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Americans struggle to balance saving, paying credit card debt

Whether you rely on this blog for personal finance tips or learned how to manage your money at an early age from your parents, chances are good that you know the basics of saving and spending. To achieve a base level of financial security, you need to avoid spending more than you earn, and save what you can after all of your expenses are paid. 

Of course, as plenty of Chicago-area residents know, this is far easier said than done. Stagnant incomes and rising costs can quickly become overwhelming, even for the most frugal. As much as you may want to sock away a portion of your paycheck for an emergency savings fund, life tends to throw us financial curveballs: The car breaks down, or perhaps a family member breaks an arm or falls ill, resulting in unexpected medical debt. When a household budget is already stretched to the max, the credit card often comes to the rescue, and the savings account remains at a zero balance.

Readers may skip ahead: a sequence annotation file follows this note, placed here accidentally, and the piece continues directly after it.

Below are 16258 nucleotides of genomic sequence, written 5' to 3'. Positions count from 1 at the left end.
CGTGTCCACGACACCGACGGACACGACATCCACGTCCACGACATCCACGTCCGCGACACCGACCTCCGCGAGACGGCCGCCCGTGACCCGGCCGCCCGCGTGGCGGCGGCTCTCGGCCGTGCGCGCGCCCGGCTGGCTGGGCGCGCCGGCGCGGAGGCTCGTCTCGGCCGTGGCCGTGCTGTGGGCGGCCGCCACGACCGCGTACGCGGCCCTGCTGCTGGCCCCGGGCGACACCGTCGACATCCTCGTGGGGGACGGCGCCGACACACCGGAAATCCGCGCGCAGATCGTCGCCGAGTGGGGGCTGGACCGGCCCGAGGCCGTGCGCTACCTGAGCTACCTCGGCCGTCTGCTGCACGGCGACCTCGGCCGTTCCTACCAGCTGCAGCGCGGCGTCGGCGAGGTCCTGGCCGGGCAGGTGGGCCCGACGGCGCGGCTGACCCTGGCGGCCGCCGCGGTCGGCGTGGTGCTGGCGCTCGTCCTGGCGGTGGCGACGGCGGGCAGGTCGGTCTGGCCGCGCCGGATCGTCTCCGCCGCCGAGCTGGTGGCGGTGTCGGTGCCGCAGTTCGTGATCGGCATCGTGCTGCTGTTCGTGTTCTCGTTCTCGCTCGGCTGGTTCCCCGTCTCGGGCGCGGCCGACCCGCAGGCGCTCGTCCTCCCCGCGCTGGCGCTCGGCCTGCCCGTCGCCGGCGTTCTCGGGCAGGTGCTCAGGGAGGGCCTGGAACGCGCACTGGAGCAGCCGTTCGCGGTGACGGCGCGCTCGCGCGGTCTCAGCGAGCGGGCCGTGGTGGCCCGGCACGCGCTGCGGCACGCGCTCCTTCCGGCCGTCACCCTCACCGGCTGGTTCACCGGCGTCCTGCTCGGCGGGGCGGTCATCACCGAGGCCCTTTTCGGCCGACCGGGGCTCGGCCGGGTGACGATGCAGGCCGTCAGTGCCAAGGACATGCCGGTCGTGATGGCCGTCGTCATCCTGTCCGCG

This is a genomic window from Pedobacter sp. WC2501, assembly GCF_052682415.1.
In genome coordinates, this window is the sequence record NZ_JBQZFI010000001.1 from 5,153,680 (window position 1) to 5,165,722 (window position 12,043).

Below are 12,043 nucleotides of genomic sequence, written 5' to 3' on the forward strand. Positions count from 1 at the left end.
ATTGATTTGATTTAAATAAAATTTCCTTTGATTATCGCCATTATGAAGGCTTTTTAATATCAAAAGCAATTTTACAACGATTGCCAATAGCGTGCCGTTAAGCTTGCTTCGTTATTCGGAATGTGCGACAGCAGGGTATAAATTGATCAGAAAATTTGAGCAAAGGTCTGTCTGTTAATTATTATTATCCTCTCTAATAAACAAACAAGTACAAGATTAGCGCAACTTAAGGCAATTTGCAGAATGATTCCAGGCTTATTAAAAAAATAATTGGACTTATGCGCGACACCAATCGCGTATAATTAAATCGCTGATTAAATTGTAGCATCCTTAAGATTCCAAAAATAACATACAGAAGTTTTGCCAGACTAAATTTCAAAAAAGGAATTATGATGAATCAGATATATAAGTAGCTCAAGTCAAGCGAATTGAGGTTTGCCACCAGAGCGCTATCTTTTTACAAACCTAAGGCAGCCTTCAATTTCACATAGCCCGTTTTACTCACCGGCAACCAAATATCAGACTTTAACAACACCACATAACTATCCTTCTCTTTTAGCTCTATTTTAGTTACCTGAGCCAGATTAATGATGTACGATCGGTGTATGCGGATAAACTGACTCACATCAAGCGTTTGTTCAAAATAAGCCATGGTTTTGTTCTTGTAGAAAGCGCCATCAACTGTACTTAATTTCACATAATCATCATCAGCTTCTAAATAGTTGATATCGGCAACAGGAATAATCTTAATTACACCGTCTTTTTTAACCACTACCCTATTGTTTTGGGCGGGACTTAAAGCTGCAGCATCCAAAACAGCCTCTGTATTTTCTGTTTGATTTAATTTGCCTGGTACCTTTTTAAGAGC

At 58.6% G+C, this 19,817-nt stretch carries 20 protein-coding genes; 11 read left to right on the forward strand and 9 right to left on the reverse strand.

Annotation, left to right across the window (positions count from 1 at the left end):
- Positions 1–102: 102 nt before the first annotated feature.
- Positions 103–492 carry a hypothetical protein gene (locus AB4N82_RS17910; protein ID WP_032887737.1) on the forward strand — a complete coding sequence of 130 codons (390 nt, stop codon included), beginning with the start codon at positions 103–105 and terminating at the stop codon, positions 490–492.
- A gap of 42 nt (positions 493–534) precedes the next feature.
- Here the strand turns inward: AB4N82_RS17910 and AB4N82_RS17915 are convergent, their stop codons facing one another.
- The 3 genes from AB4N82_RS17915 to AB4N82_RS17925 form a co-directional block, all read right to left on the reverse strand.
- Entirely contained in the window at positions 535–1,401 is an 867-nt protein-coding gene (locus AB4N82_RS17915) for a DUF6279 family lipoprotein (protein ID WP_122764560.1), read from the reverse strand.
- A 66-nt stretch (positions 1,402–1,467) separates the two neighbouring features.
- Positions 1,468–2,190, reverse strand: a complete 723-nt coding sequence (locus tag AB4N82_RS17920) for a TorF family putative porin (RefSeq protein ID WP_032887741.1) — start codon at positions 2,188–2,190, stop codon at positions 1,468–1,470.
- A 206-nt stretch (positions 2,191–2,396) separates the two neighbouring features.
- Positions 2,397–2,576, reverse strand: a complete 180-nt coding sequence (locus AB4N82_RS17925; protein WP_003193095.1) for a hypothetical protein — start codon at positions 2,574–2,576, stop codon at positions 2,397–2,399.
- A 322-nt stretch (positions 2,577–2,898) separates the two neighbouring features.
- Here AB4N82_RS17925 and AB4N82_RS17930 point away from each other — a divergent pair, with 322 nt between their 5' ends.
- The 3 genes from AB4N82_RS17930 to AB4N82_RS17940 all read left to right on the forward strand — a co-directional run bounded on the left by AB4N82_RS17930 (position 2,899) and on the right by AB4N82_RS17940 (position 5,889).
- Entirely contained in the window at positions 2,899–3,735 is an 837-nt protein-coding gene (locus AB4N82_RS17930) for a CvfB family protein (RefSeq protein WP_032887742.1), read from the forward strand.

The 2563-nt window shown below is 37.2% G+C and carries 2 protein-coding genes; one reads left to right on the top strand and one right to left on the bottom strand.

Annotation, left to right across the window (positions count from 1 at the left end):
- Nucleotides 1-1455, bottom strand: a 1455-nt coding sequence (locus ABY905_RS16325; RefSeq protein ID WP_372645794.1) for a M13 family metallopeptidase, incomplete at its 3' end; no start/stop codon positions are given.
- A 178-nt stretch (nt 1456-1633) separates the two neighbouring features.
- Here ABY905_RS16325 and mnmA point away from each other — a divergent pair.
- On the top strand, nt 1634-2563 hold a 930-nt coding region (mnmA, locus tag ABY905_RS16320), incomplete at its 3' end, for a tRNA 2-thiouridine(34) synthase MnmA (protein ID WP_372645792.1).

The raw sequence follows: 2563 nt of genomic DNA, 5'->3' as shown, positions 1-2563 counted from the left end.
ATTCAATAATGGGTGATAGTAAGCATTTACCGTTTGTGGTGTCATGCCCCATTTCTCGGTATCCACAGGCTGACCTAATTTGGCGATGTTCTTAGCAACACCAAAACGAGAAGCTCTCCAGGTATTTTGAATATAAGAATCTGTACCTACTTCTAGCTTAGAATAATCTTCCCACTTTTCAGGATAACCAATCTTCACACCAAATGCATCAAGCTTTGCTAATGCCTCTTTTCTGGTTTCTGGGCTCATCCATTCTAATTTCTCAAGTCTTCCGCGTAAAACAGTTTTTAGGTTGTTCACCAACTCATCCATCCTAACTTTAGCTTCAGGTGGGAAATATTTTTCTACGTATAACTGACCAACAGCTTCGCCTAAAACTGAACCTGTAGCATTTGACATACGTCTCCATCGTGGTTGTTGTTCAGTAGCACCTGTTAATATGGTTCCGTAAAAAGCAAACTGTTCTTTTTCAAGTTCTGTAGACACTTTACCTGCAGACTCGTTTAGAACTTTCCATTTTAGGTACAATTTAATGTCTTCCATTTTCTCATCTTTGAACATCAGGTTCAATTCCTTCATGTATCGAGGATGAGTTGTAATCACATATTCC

A recent study from Bankrate found that only about half of American adults have more money in their emergency savings account than they do piled on their credit cards. About 28 percent of us owe more credit card debt than we have in savings. Even those in their prime income-earning years are more likely to fall in this second category. It can be very frustrating to keep hearing the dual messages of "pay down your debt" and "save for emergencies" without feeling able to make serious headway on either goal. 

The good news is that U.S. consumers do appear to be making progress, albeit rather slow progress. In the first quarter of this year, the average individual credit card balance dipped slightly from $5,376 to $5,325. Delinquency rates -- representing consumers who were at least 90 days late on a credit card payment -- fell, too, from 2.25 percent to 1.48 percent.  

Anyone who has climbed out of debt completely knows that it doesn't happen overnight, and that reaching a zero debt balance and saving for a rainy day takes patience and discipline. In cases where debt is insurmountable, filing for bankruptcy is an additional option. The important thing to remember is that there is light at the end of even a long financial tunnel. 

Source: The Street, "Savings Rate, Credit Card Delinquencies Offer Different Outlooks," Brian O'Connell, Feb. 19, 2014

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